When the PAC was formed in 1959, no provision was made in its operational structures for the establishment of a military wing. That situation changed with the massacre of our people at Sharpville and Langa in the opening days of our positive action campaign launched on March 1960. In September 1961, the foundation for the military wing of the PAC was laid by Comrades John Nyathi Pokela and Clarence Mlali Makwetu. The Presidential Council, based in Maseru subsequently appointed one of its members as Commander to head its military activities. The reconciliation conference of members of the National Executive Committee abroad held in Moshi, United Republic of Tanzania in 1967, endorsed the organization's stand on an armed struggle and set-up a revolutionary command, in recognition of the exigencies of armed struggle, to set-up and supervise the strategic and policy tasks of the armed struggle.
The revolutionary command took up the political command of the High Command that had already been established. The hierarchy was reviewed in 1971 and later, a Military Commission as a sub-organ of the Central Committee was established to direct the work of the High Command. In the review of the structures of the party, at the consultative conference in Arusha in mid-1978, the name Military Committee was replaced by that of the Military Commission. The Chairman and two other members of the Central Committee were designated as members of the Military Commission which would also be responsible for the appointment of members of the High Command. The Military Commission subsequently drew up on behalf of the Central Committee, the Directive for APLA which outlined the operational instructions and military doctrine of the PAC. The Military Commission was later expanded to accommodate the new military structure.
Stemming from this historical context, the APLA eventually evolved a competent organizational structure that was to oversee the effective implementation of the armed struggle.
The starting point of the armed struggle was to consider our mandate on the basis of the concrete situation between ourselves and the enemy we were facing. Our mandate was to organize and lead the armed struggle. The matter of what to do and how to define the political leadership's responsibility. APLA's responsibility was how to do it. The key to the matter was whether we were capable of putting our struggle on the correct political line and employing correct methods of struggle. The crux of the matter was to satisfy ourselves within the limits of our understanding, that we could set our struggle on a correct course of development. And that was to develop military operations to the level where they served political objectives and achieved the anticipated results.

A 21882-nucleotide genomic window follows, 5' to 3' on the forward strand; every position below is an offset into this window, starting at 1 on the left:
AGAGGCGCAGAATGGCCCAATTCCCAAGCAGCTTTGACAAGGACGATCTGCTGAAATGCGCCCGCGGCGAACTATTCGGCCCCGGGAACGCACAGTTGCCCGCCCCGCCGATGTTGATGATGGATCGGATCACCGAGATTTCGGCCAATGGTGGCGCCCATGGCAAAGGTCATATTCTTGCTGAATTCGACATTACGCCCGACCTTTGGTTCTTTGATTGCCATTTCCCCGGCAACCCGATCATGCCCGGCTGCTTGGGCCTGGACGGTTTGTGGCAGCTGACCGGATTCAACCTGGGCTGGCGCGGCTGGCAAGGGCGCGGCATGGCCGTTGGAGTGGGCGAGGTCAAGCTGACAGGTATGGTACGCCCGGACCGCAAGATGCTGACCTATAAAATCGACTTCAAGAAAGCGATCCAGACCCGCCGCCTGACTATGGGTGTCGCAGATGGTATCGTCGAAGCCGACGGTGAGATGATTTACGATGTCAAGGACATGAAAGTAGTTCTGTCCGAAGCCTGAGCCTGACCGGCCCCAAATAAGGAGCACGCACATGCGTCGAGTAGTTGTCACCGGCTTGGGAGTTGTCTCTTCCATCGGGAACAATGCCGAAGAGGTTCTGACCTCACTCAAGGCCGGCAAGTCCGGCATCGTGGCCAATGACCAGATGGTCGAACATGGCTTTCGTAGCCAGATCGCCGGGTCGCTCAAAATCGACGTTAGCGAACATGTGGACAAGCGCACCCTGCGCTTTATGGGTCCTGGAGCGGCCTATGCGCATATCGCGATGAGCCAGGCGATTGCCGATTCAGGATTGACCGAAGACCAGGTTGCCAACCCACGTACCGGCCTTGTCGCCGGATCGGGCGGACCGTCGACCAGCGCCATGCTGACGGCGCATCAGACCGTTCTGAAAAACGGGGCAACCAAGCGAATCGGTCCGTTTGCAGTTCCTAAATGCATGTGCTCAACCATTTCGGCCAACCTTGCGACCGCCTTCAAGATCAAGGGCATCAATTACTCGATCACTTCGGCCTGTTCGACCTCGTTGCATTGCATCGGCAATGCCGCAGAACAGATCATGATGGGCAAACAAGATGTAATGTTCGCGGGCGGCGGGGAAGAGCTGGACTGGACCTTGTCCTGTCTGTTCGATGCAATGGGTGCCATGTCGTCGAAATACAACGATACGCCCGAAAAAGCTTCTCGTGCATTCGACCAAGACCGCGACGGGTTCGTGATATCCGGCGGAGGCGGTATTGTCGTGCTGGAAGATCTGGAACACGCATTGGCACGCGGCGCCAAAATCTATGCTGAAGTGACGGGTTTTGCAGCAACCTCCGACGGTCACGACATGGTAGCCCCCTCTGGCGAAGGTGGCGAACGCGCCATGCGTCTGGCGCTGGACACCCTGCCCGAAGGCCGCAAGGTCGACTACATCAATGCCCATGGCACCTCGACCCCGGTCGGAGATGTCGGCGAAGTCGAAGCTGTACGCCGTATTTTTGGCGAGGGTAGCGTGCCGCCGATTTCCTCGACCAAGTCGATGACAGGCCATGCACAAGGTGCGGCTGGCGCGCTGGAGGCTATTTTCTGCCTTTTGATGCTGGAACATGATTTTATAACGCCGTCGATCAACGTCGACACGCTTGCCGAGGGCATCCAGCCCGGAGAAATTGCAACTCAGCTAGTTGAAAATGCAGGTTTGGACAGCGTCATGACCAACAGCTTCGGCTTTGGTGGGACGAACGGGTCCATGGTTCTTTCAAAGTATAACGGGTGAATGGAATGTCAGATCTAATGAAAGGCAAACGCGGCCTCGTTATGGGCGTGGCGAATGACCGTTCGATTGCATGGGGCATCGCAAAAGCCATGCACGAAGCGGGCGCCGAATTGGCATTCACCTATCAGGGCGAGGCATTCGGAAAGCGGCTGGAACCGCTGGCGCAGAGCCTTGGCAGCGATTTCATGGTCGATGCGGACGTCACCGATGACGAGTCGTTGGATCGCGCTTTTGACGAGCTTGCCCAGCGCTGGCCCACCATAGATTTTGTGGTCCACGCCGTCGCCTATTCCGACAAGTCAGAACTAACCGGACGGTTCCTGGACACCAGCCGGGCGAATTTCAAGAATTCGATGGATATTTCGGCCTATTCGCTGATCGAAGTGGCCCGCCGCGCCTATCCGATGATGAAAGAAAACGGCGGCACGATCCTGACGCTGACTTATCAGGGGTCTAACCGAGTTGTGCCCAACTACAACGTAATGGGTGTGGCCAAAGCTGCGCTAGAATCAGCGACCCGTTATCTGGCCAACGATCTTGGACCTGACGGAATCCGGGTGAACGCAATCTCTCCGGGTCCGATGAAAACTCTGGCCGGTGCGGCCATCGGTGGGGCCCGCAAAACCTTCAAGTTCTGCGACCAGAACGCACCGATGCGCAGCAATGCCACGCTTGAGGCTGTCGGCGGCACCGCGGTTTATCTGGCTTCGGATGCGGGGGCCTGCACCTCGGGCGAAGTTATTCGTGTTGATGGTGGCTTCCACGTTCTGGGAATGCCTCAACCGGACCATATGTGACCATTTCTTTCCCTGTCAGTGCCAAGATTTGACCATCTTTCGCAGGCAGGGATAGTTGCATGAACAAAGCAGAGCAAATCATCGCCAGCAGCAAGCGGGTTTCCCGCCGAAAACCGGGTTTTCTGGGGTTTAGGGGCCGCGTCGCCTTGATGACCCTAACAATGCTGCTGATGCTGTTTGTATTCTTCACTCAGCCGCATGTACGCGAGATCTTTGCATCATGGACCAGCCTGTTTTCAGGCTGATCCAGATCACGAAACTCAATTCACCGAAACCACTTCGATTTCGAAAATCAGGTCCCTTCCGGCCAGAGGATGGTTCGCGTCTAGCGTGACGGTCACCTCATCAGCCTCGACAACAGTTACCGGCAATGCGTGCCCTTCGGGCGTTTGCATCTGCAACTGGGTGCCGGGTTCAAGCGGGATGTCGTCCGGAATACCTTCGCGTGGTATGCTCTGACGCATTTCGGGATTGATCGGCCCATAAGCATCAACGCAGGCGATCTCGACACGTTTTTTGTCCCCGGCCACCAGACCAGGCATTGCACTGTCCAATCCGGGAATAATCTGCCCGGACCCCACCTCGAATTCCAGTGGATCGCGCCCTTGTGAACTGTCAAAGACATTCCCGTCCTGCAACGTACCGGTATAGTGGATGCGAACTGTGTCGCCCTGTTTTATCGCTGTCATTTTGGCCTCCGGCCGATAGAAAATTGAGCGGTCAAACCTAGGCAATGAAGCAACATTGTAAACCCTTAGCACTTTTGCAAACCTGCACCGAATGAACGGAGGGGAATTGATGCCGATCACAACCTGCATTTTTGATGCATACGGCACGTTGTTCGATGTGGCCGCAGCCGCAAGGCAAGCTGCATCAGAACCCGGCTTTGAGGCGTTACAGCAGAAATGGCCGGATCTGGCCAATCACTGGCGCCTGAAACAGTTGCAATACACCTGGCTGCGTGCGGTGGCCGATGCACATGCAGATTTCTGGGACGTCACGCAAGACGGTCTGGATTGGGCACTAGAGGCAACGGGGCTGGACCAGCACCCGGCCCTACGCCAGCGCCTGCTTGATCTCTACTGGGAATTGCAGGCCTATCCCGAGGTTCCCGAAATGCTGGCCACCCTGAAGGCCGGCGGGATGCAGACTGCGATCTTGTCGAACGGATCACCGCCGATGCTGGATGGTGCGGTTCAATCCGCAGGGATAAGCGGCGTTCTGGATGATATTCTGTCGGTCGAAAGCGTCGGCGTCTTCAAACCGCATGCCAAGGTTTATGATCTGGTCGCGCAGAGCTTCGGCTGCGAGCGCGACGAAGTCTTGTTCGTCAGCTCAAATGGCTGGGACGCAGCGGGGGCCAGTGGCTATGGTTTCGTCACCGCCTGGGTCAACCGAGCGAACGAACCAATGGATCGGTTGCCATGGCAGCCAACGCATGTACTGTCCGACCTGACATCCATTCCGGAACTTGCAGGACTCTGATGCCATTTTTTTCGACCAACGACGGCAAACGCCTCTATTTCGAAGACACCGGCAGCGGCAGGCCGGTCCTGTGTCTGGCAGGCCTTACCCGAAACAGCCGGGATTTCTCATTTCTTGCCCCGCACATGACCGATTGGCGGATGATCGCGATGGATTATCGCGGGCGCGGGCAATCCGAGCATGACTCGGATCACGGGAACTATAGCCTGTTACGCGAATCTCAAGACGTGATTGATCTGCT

The enemy of the liberation movement of South Africa and of its people was always the settler Colonial regime of South Africa. Reduced to its simplest form, the apartheid regime meant, white domination not leadership, but control and supremacy. This was the desire of the white man to continue to protect himself from the "swart gevaar" the "black danger". The pillars of apartheid, protecting white South Africa from the black danger were the military and the process of arming of the entire white South African society. This militarisation therefore, of necessity made every white citizen a member of the security establishment. Whilst uniformed men and women engaged in border and cross-border operations, non-uniformed men and women became the pillar of the so-called rear-arear protection.
It would therefore be a fallacy in the context of white South Africa to talk about innocent civilians. Military trained and armed civilians defy the definition of civilians. To us an attack on a trained and armed individual was a military operation. It is in this context therefore that the Azanian People's Liberation Army did not have the burden or problem of the so-called "soft or hard target". In all honesty, the terms "soft or hard" targets did not exist in our vocabulary. All that mattered was the political and pycholological benefit that the organisation would derive from such military operations.